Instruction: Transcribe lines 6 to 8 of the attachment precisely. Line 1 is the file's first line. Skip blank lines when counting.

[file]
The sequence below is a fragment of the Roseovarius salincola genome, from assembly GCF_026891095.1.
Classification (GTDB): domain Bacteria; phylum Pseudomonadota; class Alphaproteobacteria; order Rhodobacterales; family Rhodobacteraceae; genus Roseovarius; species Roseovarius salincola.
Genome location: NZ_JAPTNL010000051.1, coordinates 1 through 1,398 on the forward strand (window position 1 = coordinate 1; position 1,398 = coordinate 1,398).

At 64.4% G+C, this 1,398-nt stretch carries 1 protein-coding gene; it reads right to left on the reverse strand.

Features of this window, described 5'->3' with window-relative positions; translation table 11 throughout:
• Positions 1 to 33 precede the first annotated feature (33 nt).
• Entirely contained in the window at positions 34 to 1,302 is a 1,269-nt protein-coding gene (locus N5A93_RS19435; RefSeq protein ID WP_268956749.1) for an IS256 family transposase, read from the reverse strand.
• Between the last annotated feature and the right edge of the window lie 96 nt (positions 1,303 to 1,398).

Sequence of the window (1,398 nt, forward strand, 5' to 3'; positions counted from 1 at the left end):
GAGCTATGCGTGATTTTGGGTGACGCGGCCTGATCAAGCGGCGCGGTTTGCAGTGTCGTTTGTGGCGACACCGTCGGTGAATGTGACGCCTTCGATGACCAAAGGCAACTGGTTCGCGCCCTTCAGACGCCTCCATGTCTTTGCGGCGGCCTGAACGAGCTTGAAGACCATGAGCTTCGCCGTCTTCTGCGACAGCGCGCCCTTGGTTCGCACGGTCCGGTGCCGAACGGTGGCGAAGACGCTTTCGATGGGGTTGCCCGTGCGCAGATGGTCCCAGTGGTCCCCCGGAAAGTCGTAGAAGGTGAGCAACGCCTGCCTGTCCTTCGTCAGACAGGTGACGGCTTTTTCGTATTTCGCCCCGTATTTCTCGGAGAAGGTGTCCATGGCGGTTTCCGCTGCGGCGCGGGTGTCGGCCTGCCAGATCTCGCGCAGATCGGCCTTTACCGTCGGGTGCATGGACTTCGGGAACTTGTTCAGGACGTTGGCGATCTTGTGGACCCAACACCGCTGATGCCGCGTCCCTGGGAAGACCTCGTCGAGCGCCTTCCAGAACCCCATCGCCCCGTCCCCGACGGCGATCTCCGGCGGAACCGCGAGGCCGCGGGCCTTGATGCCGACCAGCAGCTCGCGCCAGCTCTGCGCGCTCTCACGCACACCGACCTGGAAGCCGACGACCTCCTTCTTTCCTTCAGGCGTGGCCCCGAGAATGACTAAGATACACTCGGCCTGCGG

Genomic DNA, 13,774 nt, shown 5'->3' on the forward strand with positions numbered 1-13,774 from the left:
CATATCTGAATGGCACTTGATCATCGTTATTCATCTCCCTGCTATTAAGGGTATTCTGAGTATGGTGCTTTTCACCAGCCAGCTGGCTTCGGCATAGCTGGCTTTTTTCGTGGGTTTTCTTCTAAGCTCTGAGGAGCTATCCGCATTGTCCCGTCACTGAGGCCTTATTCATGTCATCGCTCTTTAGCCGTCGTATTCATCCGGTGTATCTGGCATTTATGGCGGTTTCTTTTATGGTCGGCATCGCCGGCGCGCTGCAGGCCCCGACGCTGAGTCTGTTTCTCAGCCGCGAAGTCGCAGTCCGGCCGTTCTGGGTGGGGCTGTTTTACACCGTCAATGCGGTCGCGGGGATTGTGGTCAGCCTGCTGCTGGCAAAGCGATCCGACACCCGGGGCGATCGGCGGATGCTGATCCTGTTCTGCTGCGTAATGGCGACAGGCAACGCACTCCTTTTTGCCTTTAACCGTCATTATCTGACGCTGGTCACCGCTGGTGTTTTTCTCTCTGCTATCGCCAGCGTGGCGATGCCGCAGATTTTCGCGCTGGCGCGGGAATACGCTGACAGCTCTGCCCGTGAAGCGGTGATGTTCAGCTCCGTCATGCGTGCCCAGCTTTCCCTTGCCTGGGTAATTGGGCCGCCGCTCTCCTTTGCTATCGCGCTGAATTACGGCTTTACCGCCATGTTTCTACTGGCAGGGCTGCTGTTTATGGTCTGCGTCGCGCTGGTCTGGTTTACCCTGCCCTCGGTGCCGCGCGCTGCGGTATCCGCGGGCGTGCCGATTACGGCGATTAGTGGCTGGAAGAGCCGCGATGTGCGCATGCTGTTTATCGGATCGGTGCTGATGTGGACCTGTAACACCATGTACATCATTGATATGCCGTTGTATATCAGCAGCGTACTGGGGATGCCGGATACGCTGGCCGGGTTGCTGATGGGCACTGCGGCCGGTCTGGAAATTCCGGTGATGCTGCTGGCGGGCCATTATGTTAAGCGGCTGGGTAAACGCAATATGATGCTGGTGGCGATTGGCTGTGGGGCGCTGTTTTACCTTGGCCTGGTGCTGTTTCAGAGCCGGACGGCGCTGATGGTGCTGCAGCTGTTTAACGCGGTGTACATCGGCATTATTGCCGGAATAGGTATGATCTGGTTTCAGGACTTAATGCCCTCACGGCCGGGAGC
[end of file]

• Positions 1 to 33 precede the first annotated feature (33 nt).
• Entirely contained in the window at positions 34 to 1,302 is a 1,269-nt protein-coding gene (locus N5A93_RS19435; RefSeq protein ID WP_268956749.1) for an IS256 family transposase, read from the reverse strand.
• Between the last annotated feature and the right edge of the window lie 96 nt (positions 1,303 to 1,398).